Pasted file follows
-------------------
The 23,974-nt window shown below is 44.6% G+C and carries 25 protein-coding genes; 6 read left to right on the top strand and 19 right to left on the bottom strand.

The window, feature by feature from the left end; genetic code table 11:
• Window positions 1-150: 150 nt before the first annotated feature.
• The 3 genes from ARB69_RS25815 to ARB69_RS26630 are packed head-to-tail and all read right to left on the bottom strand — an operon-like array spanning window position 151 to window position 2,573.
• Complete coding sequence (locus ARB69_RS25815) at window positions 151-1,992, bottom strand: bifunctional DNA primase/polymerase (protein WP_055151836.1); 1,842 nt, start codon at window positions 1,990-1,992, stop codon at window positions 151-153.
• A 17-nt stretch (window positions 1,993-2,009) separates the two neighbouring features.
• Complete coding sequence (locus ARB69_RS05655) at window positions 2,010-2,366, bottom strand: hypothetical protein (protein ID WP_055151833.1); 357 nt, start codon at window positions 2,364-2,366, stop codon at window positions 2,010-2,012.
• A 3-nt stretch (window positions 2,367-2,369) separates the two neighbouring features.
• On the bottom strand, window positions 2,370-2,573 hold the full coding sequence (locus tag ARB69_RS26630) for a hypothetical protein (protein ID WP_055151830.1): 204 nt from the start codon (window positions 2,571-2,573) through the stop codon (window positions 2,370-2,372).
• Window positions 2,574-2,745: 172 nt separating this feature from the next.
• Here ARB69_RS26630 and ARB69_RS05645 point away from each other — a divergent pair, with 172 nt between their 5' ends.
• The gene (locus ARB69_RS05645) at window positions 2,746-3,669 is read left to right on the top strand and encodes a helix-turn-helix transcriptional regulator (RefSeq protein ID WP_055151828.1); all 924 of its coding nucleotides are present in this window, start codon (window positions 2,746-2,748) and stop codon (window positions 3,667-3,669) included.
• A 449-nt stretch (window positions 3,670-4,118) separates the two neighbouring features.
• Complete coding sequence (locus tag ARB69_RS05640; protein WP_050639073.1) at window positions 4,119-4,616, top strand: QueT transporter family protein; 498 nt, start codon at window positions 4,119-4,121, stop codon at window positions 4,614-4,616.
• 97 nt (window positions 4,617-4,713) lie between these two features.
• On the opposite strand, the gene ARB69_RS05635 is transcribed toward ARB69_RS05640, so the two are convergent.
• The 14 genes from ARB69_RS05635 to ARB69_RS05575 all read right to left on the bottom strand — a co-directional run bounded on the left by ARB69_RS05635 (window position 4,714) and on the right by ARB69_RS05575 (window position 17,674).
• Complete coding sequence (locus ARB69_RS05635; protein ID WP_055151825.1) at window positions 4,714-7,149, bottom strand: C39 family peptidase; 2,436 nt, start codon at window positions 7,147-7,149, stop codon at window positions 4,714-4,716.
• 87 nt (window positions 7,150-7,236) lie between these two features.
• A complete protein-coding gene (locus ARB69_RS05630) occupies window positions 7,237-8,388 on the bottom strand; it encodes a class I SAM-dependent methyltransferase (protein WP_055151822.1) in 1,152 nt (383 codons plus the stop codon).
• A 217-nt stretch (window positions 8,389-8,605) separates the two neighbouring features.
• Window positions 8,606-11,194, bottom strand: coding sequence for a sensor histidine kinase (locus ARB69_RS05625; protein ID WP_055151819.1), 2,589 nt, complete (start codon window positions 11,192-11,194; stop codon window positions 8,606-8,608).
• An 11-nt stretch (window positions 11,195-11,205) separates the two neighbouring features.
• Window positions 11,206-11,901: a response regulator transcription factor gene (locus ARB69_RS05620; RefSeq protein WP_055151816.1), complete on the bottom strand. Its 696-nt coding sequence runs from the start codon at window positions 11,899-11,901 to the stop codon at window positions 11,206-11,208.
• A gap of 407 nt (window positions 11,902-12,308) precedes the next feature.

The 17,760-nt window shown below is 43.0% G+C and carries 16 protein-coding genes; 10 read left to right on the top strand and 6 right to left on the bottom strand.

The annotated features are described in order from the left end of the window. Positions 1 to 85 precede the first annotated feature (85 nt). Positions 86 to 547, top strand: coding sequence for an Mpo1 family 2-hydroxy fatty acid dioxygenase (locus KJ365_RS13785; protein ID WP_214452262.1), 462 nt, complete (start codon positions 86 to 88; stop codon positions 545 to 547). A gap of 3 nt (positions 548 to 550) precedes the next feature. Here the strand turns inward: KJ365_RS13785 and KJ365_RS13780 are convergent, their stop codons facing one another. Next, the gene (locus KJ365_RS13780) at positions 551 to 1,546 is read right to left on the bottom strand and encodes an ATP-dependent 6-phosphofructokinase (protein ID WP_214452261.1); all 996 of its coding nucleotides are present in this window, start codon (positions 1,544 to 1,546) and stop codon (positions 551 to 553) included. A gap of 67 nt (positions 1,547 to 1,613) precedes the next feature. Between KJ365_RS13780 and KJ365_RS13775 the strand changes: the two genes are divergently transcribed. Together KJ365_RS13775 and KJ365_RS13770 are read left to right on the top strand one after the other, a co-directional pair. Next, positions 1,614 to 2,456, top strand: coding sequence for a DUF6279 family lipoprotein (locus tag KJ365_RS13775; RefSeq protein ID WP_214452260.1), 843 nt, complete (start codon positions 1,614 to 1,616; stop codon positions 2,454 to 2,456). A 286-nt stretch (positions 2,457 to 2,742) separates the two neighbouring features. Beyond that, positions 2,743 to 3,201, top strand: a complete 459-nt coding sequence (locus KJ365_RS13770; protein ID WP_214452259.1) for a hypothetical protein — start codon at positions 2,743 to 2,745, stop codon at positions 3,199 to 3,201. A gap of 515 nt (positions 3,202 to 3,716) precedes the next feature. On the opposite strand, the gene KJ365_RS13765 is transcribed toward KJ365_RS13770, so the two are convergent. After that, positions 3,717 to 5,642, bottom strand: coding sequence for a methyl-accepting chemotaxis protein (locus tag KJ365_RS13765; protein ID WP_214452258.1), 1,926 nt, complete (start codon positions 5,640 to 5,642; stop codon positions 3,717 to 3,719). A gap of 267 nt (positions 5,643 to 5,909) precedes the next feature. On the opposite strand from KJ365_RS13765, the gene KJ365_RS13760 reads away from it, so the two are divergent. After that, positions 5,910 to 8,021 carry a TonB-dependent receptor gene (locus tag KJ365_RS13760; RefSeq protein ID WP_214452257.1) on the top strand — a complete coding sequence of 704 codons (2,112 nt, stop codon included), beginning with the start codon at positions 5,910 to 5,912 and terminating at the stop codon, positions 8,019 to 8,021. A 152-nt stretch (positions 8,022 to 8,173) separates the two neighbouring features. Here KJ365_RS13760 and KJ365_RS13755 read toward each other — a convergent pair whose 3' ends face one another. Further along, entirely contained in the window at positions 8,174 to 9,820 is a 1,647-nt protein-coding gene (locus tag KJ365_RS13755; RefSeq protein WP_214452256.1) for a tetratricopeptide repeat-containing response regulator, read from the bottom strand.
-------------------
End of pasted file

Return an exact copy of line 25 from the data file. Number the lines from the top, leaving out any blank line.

• A gap of 407 nt (window positions 11,902-12,308) precedes the next feature.